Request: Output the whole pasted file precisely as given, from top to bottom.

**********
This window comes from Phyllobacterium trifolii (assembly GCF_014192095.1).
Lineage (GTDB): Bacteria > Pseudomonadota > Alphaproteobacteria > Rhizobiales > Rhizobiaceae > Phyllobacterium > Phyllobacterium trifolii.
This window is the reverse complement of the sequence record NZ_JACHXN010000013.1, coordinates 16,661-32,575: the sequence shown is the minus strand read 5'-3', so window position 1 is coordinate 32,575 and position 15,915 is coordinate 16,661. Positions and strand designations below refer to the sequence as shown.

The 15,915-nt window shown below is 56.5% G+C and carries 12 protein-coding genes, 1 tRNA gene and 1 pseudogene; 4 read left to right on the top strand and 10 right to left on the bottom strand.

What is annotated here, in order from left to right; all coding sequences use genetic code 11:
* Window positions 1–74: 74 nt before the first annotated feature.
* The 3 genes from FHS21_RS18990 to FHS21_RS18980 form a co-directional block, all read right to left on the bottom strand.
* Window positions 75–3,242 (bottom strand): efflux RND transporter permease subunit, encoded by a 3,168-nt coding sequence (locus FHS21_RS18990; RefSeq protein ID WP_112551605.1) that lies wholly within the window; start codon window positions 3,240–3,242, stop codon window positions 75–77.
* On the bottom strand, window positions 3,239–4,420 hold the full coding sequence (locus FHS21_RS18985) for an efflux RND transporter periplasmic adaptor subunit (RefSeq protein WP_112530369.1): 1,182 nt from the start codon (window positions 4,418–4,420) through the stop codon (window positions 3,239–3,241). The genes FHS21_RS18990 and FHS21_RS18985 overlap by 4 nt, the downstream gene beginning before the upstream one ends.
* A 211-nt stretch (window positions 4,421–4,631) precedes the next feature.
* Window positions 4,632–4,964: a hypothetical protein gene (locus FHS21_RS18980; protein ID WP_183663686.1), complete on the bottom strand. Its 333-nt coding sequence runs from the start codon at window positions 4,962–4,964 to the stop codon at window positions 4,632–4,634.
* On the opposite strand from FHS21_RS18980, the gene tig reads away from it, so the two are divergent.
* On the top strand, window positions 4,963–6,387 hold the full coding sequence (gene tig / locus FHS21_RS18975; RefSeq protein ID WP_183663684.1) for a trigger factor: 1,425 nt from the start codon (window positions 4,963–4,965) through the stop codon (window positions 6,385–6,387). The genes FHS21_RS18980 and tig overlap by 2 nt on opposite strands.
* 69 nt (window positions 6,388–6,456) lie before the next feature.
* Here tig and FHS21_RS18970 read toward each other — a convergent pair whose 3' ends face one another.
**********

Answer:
This window comes from Phyllobacterium trifolii (assembly GCF_014192095.1).
Lineage (GTDB): Bacteria > Pseudomonadota > Alphaproteobacteria > Rhizobiales > Rhizobiaceae > Phyllobacterium > Phyllobacterium trifolii.
This window is the reverse complement of the sequence record NZ_JACHXN010000013.1, coordinates 16,661-32,575: the sequence shown is the minus strand read 5'-3', so window position 1 is coordinate 32,575 and position 15,915 is coordinate 16,661. Positions and strand designations below refer to the sequence as shown.

The 15,915-nt window shown below is 56.5% G+C and carries 12 protein-coding genes, 1 tRNA gene and 1 pseudogene; 4 read left to right on the top strand and 10 right to left on the bottom strand.

What is annotated here, in order from left to right; all coding sequences use genetic code 11:
* Window positions 1–74: 74 nt before the first annotated feature.
* The 3 genes from FHS21_RS18990 to FHS21_RS18980 form a co-directional block, all read right to left on the bottom strand.
* Window positions 75–3,242 (bottom strand): efflux RND transporter permease subunit, encoded by a 3,168-nt coding sequence (locus FHS21_RS18990; RefSeq protein ID WP_112551605.1) that lies wholly within the window; start codon window positions 3,240–3,242, stop codon window positions 75–77.
* On the bottom strand, window positions 3,239–4,420 hold the full coding sequence (locus FHS21_RS18985) for an efflux RND transporter periplasmic adaptor subunit (RefSeq protein WP_112530369.1): 1,182 nt from the start codon (window positions 4,418–4,420) through the stop codon (window positions 3,239–3,241). The genes FHS21_RS18990 and FHS21_RS18985 overlap by 4 nt, the downstream gene beginning before the upstream one ends.
* A 211-nt stretch (window positions 4,421–4,631) precedes the next feature.
* Window positions 4,632–4,964: a hypothetical protein gene (locus FHS21_RS18980; protein ID WP_183663686.1), complete on the bottom strand. Its 333-nt coding sequence runs from the start codon at window positions 4,962–4,964 to the stop codon at window positions 4,632–4,634.
* On the opposite strand from FHS21_RS18980, the gene tig reads away from it, so the two are divergent.
* On the top strand, window positions 4,963–6,387 hold the full coding sequence (gene tig / locus FHS21_RS18975; RefSeq protein ID WP_183663684.1) for a trigger factor: 1,425 nt from the start codon (window positions 4,963–4,965) through the stop codon (window positions 6,385–6,387). The genes FHS21_RS18980 and tig overlap by 2 nt on opposite strands.
* 69 nt (window positions 6,388–6,456) lie before the next feature.
* Here tig and FHS21_RS18970 read toward each other — a convergent pair whose 3' ends face one another.